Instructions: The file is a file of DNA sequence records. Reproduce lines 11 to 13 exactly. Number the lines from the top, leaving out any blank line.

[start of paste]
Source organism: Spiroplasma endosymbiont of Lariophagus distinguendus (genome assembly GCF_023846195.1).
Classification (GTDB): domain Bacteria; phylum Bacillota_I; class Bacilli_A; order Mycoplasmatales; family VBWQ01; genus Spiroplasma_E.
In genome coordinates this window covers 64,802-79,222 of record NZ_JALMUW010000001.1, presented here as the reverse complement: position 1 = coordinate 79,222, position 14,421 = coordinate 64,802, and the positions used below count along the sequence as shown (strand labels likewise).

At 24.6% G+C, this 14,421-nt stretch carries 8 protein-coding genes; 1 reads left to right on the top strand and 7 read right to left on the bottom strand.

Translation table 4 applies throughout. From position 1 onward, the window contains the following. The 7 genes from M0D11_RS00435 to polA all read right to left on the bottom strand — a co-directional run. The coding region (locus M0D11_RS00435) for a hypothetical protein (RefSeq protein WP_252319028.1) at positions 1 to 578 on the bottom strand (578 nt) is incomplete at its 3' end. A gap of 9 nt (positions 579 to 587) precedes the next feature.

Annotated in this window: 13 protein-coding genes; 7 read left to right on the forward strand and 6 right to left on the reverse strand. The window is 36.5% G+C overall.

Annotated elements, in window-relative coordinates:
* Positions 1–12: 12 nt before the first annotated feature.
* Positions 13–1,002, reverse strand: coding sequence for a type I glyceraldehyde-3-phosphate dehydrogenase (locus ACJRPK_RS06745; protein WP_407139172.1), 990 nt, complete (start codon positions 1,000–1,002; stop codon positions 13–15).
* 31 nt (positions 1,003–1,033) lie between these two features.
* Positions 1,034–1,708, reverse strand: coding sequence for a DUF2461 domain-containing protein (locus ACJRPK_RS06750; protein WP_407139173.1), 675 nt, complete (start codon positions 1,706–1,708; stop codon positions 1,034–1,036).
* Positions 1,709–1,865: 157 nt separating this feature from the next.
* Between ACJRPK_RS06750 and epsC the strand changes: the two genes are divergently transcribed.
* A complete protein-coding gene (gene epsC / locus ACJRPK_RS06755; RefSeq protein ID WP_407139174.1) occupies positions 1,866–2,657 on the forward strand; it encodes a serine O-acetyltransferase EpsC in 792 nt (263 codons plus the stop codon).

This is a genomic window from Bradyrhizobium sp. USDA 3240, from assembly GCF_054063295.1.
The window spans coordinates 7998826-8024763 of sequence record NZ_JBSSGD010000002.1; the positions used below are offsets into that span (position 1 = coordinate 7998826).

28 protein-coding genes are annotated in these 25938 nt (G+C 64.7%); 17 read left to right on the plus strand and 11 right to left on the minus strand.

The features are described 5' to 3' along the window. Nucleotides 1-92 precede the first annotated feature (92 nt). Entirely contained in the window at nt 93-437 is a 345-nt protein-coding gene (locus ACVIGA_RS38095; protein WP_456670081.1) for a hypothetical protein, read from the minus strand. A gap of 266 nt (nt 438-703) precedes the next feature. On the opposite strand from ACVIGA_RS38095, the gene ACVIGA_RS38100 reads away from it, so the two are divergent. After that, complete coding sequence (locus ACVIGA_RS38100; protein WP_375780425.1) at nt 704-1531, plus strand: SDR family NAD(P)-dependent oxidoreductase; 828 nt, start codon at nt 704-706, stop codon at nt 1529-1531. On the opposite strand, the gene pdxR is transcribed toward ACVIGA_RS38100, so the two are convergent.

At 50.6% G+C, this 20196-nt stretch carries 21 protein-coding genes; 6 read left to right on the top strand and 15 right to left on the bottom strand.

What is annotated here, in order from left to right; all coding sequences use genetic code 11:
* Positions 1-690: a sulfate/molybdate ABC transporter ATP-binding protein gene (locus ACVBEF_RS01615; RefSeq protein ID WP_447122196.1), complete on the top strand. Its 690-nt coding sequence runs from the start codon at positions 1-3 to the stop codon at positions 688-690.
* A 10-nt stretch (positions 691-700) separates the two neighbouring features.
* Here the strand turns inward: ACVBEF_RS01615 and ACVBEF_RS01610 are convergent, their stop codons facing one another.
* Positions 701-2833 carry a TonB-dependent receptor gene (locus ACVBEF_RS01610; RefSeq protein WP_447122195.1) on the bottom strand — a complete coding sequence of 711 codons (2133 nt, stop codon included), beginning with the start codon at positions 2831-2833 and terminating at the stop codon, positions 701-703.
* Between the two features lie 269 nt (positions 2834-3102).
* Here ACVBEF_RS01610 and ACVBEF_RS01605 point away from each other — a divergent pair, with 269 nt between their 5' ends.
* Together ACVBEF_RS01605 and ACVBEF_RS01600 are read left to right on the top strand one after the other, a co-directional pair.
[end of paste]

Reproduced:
* Positions 1,034–1,708, reverse strand: coding sequence for a DUF2461 domain-containing protein (locus ACJRPK_RS06750; protein WP_407139173.1), 675 nt, complete (start codon positions 1,706–1,708; stop codon positions 1,034–1,036).
* Positions 1,709–1,865: 157 nt separating this feature from the next.
* Between ACJRPK_RS06750 and epsC the strand changes: the two genes are divergently transcribed.